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Quota: India Inc must think fast

The industry says reservation is not acceptable, for it is not the solution to the problem, writes Sandeep Bamzai.

india Updated: May 09, 2006 02:24 IST

Industry is moving with alacrity as it attempts to cauterize the job reservation wound. CII Task Force headed by Dr JJ Irani will meet on Thursday to essentially put together a roadmap for Affirmative Action (AA). Since the Task Force is to submit its report by June 15 to the Prime Minister, a sense of urgency has enveloped the group.

The Task Force includes former presidents Subodh Bhargava and Sunil Kant Munjal, as also Ballarpur Industries Chairman Gautam Thapar and the four regional Chairmen of CII — M Laxminarayan, Joint MD Mico (South); Bhushan L Raina, MD of Tinplate Company of India (East); Adarsh Gupta, CEO Liberty Shoes (North) and Farhad Forbes, Director, Forbes Marshall. Some senior functionaries of Tata Steel are likely to attend the meeting. The first meeting had taken place on May 2.

Sunil Kant Munjal, former CCI president and a member of the Task Force, told the Hindustan Times, “In many ways, the agenda of the meeting is to define the agenda for AA. What is it that industry needs to do? I reckon the bulwarks of the AA plan will have to be training, education and skill development. Skilled labour tools will have to be dramatically upgraded.” As such, CII’s Task Force will design a set of courses and send it out to its constituents for implementation. In fact, Munjal added that the courses could even be sent out to industry for a dekko.

Subodh Bhargava, known not to mince words, said, “CII’s position is very clear. Reservation in any form is simply not acceptable for it is not the solution to the problem of uplifting the socially underprivileged. I agree that the underprivileged need to break their own form of glass ceilings by becoming officers and executives, but let me tell you that there has never been any social bias against them. Industry is willing to work with government to build capabilities and bridge gaps, but at no time can they ram anything down our throats.”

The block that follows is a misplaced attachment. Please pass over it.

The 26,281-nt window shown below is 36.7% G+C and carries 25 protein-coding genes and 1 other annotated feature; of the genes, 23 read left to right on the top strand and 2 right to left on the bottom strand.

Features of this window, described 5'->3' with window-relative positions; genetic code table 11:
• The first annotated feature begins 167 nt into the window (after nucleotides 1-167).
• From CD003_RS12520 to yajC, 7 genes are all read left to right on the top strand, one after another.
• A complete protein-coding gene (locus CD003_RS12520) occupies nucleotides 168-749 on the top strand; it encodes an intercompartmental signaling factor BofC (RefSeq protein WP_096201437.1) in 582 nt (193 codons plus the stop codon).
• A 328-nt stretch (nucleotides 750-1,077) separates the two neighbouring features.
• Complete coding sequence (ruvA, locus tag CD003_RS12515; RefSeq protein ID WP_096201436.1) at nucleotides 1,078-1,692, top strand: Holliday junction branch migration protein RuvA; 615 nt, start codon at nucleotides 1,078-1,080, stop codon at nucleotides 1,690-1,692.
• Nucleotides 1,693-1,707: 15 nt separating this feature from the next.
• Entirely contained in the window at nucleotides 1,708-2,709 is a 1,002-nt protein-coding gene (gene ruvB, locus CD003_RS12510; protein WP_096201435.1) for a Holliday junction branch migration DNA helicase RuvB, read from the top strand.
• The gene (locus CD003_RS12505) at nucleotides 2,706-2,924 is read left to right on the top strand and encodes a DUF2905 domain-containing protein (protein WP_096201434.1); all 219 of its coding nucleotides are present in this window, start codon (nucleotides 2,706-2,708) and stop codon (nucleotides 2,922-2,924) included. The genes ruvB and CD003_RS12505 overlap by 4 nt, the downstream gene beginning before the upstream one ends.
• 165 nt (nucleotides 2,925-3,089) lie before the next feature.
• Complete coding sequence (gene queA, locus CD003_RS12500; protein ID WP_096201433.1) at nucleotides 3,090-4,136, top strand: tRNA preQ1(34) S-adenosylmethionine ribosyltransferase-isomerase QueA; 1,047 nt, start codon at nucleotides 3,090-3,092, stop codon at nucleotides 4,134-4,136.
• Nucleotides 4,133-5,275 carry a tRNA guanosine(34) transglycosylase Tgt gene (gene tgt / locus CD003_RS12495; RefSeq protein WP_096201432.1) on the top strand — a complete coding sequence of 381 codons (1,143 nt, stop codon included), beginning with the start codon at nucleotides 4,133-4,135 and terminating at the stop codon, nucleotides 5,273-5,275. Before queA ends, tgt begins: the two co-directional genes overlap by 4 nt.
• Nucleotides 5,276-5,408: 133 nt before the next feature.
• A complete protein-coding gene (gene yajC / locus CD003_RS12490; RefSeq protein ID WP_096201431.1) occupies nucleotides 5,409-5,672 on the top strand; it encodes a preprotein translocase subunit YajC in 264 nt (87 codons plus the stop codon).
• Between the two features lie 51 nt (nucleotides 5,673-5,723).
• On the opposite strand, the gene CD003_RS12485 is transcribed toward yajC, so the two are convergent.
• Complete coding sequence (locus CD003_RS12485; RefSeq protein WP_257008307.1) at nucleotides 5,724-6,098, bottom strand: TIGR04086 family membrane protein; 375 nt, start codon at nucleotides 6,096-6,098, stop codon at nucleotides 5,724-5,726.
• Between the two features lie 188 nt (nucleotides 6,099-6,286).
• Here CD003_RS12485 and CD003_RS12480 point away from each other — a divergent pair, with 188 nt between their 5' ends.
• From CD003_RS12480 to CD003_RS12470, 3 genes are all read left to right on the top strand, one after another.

Bhargava is of the opinion that a three-stage process needs to be evolved. He thinks that corporate India could play a very important role in bettering primary education for the underprivileged. At the same time, he feels that financing and training, both vocational and managerial, with an emphasis on building up faculties in higher educational institutions, is something that India Inc could definitely participate in. Finally, he wants industry to help through a collaborative model in entrepreneurship development and building. But, he is quick to add, “This issue has to be rationalised, it cannot be thrust down on us, there has to be a dialogue. If that doesn’t happen, then we would have to look at other alternatives. In my view, this is a failure of governance. It is only when push comes to shove that industry is asked to take care of the welfare measures.” Bhargava, like Munjal, wants industry and government to create a collaborative model. Munjal summed up by saying, “Affirmative Action is the only way to go. We cannot accept reservations, but at the same time one cannot ignore the underprivileged either.”

A middle ground will have to be found, otherwise, as Rahul Bajaj of Bajaj Auto told HT, only recourse will be to move court.